In remembering and celebrating my adventures in the previous year, it always get’s me fired up to start planning what’s next. Without going into too much detail, if I end up doing half of what I’ve put on the 2013 tic-list, it’s going to be an awesome year, and I hope you’ll follow along. There will be long bike rides and hikes over and around mountains, and at least one marathon.
Last January, my first post of the year was about goal setting, and I thought it would be a good idea to repost it at the onset of this New Year, in case you missed it, or needed a refresher. So here it is!
“If you don’t know where you’re going, any road will get you there.”
–Lewis Carroll (Alice in Wonderland)
Regardless of what your stance is on New Year’s resolutions, it is hard to deny that the beginning of blocks of time, seasons, or new journeys lend themselves to setting up some goals for yourself. Often however, in both life and athletics, we go about our routines without any direction or purpose, as reflected by the famous quote from Lewis Carroll. Common is the athlete or weekend warrior who does the same routine or workouts daily with little progression or variety, or just kind of does whatever they feel like on any particular day–piecemeal style programming. I can make these accusations with a clear conscious, knowing that I certainly have been guilty of these training/life pitfalls.
So, how can we “be better”, as my wife likes to tell me? Stephen R. Covey gives us some great advice in The 7 Habits of Highly Effective People when he advises us to “Begin with the end in mind.” One effective tool that can allow us to set our goals by “beginning with the end in mind” is the acronym SMART.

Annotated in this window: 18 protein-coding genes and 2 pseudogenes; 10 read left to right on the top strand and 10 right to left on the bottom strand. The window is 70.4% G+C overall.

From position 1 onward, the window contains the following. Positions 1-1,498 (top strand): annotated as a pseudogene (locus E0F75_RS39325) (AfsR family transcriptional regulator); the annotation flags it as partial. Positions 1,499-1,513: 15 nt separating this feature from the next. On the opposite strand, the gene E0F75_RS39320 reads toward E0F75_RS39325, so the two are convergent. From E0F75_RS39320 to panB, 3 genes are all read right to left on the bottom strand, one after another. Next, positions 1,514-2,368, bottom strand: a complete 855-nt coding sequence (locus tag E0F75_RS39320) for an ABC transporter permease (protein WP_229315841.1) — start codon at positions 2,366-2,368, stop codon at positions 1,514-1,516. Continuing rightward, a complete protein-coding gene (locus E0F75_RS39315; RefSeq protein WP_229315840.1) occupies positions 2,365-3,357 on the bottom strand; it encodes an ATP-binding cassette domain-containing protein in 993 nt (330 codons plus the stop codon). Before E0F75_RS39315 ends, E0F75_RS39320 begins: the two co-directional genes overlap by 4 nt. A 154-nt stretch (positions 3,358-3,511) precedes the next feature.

SMART stands for:
Specific. Saying you want to get faster this year isn’t specific. Saying you want to take 3 minutes off your half-marathon time is. Saying you want to get toned up isn’t specific. Saying you want to go from 23% body fat to 18% is. If it’s not specific, it’s not really a goal. If you don’t know where you’re going, any road will get you there.
Measurable. Usually, specific goals tend to be measurable as well. Drawing from the example above, I can’t measure “toned”. I can measure weight, or body fat percentage, or circumference measurements. I can measure strength by how much you can lift. Speed by, well…your race times. EasyPeasy.
Attainable and Realistic. Essentially, don’t set yourself up to fail. This doesn’t mean we can’t dream, but it does mean we set goals–even if they are short term–that are in our reality to reach. Example: I want to run a 2:05 marathon and win New York this year. Specific–very. Measurable–yes. Attainable and Realistic–not in a million years.
Time Based. When do you want to accomplish your goal? The time may be set by your event, or season, or maybe you want to be to that desired weight/body comp by Memorial Day so you look great in your yellow flowery swim trunks.
So get going! If you need help with your goals, or if you know your goals but don’t know “what road to take” to get you there, find someone who can help you. That’s what coaches and trainers are for, and there are plenty of smart and knowledgeable ones around.
“It’s not a goal unless you write it down.“
Once you set your goals, put them in writing! There’s something about the written word–it becomes real as soon as you write it. Happy New Year! Cheers to your 2013 goals and dreams!